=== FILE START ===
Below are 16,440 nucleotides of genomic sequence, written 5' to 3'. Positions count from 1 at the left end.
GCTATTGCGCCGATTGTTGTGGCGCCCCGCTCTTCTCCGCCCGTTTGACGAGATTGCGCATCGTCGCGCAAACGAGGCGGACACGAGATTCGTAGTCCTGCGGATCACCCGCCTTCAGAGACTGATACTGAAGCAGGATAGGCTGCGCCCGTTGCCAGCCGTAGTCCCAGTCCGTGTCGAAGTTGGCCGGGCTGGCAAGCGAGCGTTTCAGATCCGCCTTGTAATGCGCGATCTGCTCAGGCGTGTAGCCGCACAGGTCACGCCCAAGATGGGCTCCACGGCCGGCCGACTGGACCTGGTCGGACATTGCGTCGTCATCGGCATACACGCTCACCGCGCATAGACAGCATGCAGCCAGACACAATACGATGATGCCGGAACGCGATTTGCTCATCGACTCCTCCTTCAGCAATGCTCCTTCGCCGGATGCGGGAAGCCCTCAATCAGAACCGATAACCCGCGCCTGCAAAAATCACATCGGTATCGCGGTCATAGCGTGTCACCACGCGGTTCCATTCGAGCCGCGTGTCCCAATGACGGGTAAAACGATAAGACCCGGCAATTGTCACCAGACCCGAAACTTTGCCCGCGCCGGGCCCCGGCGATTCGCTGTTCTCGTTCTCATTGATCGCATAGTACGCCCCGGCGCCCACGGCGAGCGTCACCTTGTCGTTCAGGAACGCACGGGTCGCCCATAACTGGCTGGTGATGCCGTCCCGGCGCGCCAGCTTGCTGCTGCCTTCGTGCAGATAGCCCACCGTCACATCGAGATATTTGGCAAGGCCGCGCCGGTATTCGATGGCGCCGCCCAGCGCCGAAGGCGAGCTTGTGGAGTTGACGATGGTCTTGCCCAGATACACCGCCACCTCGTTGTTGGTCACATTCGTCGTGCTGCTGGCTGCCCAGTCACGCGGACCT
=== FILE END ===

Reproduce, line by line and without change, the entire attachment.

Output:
Below are 16,440 nucleotides of genomic sequence, written 5' to 3'. Positions count from 1 at the left end.
GCTATTGCGCCGATTGTTGTGGCGCCCCGCTCTTCTCCGCCCGTTTGACGAGATTGCGCATCGTCGCGCAAACGAGGCGGACACGAGATTCGTAGTCCTGCGGATCACCCGCCTTCAGAGACTGATACTGAAGCAGGATAGGCTGCGCCCGTTGCCAGCCGTAGTCCCAGTCCGTGTCGAAGTTGGCCGGGCTGGCAAGCGAGCGTTTCAGATCCGCCTTGTAATGCGCGATCTGCTCAGGCGTGTAGCCGCACAGGTCACGCCCAAGATGGGCTCCACGGCCGGCCGACTGGACCTGGTCGGACATTGCGTCGTCATCGGCATACACGCTCACCGCGCATAGACAGCATGCAGCCAGACACAATACGATGATGCCGGAACGCGATTTGCTCATCGACTCCTCCTTCAGCAATGCTCCTTCGCCGGATGCGGGAAGCCCTCAATCAGAACCGATAACCCGCGCCTGCAAAAATCACATCGGTATCGCGGTCATAGCGTGTCACCACGCGGTTCCATTCGAGCCGCGTGTCCCAATGACGGGTAAAACGATAAGACCCGGCAATTGTCACCAGACCCGAAACTTTGCCCGCGCCGGGCCCCGGCGATTCGCTGTTCTCGTTCTCATTGATCGCATAGTACGCCCCGGCGCCCACGGCGAGCGTCACCTTGTCGTTCAGGAACGCACGGGTCGCCCATAACTGGCTGGTGATGCCGTCCCGGCGCGCCAGCTTGCTGCTGCCTTCGTGCAGATAGCCCACCGTCACATCGAGATATTTGGCAAGGCCGCGCCGGTATTCGATGGCGCCGCCCAGCGCCGAAGGCGAGCTTGTGGAGTTGACGATGGTCTTGCCCAGATACACCGCCACCTCGTTGTTGGTCACATTCGTCGTGCTGCTGGCTGCCCAGTCACGCGGACCT